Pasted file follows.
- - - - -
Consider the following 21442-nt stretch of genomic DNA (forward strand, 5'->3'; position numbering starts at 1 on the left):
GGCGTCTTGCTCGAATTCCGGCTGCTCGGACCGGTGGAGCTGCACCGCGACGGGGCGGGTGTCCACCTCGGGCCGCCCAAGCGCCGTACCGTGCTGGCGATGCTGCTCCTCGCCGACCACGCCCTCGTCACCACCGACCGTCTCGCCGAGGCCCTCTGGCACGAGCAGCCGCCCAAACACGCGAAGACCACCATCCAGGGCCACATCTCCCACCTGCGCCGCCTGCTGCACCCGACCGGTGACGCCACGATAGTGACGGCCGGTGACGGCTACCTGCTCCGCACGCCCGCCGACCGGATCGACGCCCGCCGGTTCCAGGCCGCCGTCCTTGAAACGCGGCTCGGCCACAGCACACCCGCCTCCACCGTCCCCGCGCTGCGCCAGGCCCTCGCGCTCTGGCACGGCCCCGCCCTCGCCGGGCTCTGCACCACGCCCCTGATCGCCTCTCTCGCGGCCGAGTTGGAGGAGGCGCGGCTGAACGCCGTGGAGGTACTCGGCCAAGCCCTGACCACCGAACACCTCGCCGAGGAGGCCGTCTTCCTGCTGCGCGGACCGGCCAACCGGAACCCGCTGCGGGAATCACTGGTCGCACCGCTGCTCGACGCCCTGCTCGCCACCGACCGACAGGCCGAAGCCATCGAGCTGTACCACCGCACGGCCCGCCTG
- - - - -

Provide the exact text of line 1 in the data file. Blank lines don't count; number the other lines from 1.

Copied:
Consider the following 21442-nt stretch of genomic DNA (forward strand, 5'->3'; position numbering starts at 1 on the left):